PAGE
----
I also wanted to respond to this sentence. The Creation museum right there in the very first display presents the idea that what we have is common evidence. Whether one is an evolutionist or believes in creation, everyone has the same evidence. Its just that one person's presupposition/starting place is different from another's, and so different conclusions are drawn from the same evidence. Their display had two wax-figure archeologists working on a dig, one an evolutionist and the other who believed in creation. It was very tastefully done and setup the idea right at the start that the creation museum isn't about trying to "prove" the case of creation, but rather, here is the evidence, and here is the framework through which a Bible-believer sees the evidence, how it fits, and now as you leave, come to your own conclusion. And in the process they did an effective job of laying out the gospel message.

dgszweda's picture

Mark_Smith wrote:

But if people see it the other way, why do you care?

 

I don't think I ever said that I care about how people spend their money on a vacation.  What I was objecting to is whether the $100's of millions of dollars to build this, the ark and other things, is the wisest use of God's money.  Christ didn't need a museum or expensive facility to teach the gospel.  We don't need 1) a museum to teach our kids what the Bible says about Creation, and 2) we don't need this museum to bring others to Christ.

 

With all of that said, this was everyone elses money and time will tell on whether it was wisely spent.  My personal opinion, is that I don't think it was the wisest way to spend the money.  But again that is my personal opinion.

dgszweda's picture

Darrell Post wrote:

"but we are not going to win any debates on proving creation through science or trying to disprove evolution"

 

I also wanted to respond to this sentence. The Creation museum right there in the very first display presents the idea that what we have is common evidence. Whether one is an evolutionist or believes in creation, everyone has the same evidence. Its just that one person's presupposition/starting place is different from another's, and so different conclusions are drawn from the same evidence. Their display had two wax-figure archeologists working on a dig, one an evolutionist and the other who believed in creation. It was very tastefully done and setup the idea right at the start that the creation museum isn't about trying to "prove" the case of creation, but rather, here is the evidence, and here is the framework through which a Bible-believer sees the evidence, how it fits, and now as you leave, come to your own conclusion. And in the process they did an effective job of laying out the gospel message.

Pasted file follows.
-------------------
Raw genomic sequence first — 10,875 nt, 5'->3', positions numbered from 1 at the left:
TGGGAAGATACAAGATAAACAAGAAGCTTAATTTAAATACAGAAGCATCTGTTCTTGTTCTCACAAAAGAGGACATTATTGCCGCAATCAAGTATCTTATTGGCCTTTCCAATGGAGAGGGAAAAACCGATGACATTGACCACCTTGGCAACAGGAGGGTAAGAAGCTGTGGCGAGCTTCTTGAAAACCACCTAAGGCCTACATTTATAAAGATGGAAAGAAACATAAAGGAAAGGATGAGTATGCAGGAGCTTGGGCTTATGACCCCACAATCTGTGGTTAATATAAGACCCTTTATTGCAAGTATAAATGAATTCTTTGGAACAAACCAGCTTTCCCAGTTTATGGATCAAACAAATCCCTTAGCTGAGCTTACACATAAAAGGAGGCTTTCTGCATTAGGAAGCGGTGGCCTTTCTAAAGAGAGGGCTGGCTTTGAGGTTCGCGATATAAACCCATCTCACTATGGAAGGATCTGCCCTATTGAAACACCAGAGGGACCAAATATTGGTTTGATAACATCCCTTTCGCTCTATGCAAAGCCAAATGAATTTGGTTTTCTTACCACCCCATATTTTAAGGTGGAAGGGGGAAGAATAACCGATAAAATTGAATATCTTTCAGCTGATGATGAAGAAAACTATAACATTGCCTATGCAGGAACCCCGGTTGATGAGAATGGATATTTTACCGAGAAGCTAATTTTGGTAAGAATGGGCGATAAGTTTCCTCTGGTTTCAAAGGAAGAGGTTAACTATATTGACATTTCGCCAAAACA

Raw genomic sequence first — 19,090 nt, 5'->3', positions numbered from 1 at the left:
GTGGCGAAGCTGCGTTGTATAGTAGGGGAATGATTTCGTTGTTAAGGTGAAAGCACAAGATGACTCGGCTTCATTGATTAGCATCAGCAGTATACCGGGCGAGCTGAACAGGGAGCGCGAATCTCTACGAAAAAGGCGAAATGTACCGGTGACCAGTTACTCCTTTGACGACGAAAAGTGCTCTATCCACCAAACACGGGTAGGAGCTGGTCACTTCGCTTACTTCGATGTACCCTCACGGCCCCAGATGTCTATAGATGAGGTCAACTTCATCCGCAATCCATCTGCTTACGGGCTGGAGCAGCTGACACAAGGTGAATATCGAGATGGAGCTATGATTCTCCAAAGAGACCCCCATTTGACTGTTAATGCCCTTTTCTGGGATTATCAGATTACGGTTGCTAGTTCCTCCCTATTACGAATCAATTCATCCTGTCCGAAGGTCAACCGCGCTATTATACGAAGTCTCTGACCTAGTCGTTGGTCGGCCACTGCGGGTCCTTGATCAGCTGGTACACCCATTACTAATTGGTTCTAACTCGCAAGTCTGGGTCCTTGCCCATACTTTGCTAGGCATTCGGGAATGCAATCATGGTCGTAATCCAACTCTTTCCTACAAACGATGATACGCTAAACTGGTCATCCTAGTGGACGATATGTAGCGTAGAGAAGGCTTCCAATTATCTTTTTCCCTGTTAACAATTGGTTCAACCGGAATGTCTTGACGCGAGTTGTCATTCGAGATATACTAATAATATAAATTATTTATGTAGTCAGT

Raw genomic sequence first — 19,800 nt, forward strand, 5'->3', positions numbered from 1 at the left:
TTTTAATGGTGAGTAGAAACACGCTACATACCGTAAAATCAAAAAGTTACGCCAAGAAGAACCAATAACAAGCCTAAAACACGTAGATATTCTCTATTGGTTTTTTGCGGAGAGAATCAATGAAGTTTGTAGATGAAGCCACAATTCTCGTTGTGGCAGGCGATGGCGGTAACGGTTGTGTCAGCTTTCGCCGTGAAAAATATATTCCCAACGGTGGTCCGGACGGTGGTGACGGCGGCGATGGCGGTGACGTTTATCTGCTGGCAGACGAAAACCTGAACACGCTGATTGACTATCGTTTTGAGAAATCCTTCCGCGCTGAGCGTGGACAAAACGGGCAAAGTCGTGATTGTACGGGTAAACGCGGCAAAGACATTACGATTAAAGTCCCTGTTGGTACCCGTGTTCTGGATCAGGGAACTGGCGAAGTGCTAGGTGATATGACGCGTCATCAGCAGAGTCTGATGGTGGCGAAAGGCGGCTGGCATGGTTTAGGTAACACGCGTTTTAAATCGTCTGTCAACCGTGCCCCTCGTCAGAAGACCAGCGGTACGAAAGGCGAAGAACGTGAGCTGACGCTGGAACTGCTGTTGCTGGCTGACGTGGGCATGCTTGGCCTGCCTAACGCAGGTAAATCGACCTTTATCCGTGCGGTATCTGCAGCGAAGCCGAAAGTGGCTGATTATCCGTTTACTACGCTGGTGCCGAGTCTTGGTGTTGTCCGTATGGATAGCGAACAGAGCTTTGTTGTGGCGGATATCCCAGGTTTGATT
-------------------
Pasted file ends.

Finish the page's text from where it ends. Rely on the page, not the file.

I am intimately familiar with the approach they have taken, and understand exactly how it is framed.  I still state, that trying to get general revelation to match perfectly with special revelation for an activity that 1) was a supernatural event and therefore outside of the realms of evidence, scientific theory and general revelation and 2) no human has observed is a practice in futility.  We believe in Creation because 1) it is taught in Scripture, and 2) to believe in evolution, theistic evolution, day age theory...... bring up numerous theological conundrums that cannot be solved (i.e. literal Adam, original sin.....).  The reason why it is futile is because the evidence and arguments are constantly changing, because science constantly changes.  Science is not permanent in the same way Special Revelation in Scripture is permanent.  If you don't believe this take a look at the arguments by Creation Scientists in the 1970's against evolution.  Almost all arguments have been proven to be either false or fraught with issues by the leading creation scientists.  Remember the "canopy theory" and other theories around carbon dating and such.  They have all been abandoned by creation scientists (although a few do still espouse it).  The items that we argue about today will also be thrown out.  So I find it extremely futile (and also I believe a leading cause why young fundamentalist in our conservative Bible colleges are leaving 6-day creationism in droves), to constantly be arguing against evolution scientists and using scientific arguments to show science in a different light as it relates to evolution.

 

With that said, I do find the arguments fascinating, and I am sure I would find the museum fascinating.   Just in the same way I would find a museum dedicated to the Chicago Bears should they decide to setup one in Jacksonille, Florida where I can visit all the time.  But that doesn't mean I think it is the best use of money.

Darrell Post's picture